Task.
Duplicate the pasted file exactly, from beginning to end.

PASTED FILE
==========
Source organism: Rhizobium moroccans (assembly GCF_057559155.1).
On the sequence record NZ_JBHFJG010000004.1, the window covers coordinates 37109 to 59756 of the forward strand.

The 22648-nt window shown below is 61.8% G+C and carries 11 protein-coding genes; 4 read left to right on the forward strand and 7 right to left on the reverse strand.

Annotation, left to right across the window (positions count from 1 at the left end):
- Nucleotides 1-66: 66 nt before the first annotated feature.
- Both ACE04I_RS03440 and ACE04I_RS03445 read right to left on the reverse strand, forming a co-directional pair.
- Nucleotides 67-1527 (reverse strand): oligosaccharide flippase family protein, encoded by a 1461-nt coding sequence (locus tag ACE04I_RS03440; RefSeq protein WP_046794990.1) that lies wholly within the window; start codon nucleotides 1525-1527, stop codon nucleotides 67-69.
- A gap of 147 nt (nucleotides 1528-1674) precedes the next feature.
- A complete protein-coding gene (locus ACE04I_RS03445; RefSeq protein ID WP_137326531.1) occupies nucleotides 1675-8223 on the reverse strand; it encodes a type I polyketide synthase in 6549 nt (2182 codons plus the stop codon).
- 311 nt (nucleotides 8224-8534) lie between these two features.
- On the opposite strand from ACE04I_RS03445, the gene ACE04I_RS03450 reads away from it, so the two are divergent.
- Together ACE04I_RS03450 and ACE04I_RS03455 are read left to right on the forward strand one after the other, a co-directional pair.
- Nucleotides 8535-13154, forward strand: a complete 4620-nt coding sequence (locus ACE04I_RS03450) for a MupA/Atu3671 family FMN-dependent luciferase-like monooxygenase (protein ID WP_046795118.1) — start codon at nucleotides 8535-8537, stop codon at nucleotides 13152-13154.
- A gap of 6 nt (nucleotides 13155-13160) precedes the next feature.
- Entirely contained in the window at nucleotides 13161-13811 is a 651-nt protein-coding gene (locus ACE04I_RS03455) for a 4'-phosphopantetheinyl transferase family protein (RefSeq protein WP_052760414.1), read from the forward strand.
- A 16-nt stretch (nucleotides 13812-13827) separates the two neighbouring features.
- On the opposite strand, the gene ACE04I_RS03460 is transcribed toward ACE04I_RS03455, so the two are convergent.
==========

Source organism: Rhizobium moroccans (assembly GCF_057559155.1).
On the sequence record NZ_JBHFJG010000004.1, the window covers coordinates 37109 to 59756 of the forward strand.

The 22648-nt window shown below is 61.8% G+C and carries 11 protein-coding genes; 4 read left to right on the forward strand and 7 right to left on the reverse strand.

Annotation, left to right across the window (positions count from 1 at the left end):
- Nucleotides 1-66: 66 nt before the first annotated feature.
- Both ACE04I_RS03440 and ACE04I_RS03445 read right to left on the reverse strand, forming a co-directional pair.
- Nucleotides 67-1527 (reverse strand): oligosaccharide flippase family protein, encoded by a 1461-nt coding sequence (locus tag ACE04I_RS03440; RefSeq protein WP_046794990.1) that lies wholly within the window; start codon nucleotides 1525-1527, stop codon nucleotides 67-69.
- A gap of 147 nt (nucleotides 1528-1674) precedes the next feature.
- A complete protein-coding gene (locus ACE04I_RS03445; RefSeq protein ID WP_137326531.1) occupies nucleotides 1675-8223 on the reverse strand; it encodes a type I polyketide synthase in 6549 nt (2182 codons plus the stop codon).
- 311 nt (nucleotides 8224-8534) lie between these two features.
- On the opposite strand from ACE04I_RS03445, the gene ACE04I_RS03450 reads away from it, so the two are divergent.
- Together ACE04I_RS03450 and ACE04I_RS03455 are read left to right on the forward strand one after the other, a co-directional pair.
- Nucleotides 8535-13154, forward strand: a complete 4620-nt coding sequence (locus ACE04I_RS03450) for a MupA/Atu3671 family FMN-dependent luciferase-like monooxygenase (protein ID WP_046795118.1) — start codon at nucleotides 8535-8537, stop codon at nucleotides 13152-13154.
- A gap of 6 nt (nucleotides 13155-13160) precedes the next feature.
- Entirely contained in the window at nucleotides 13161-13811 is a 651-nt protein-coding gene (locus ACE04I_RS03455) for a 4'-phosphopantetheinyl transferase family protein (RefSeq protein WP_052760414.1), read from the forward strand.
- A 16-nt stretch (nucleotides 13812-13827) separates the two neighbouring features.
- On the opposite strand, the gene ACE04I_RS03460 is transcribed toward ACE04I_RS03455, so the two are convergent.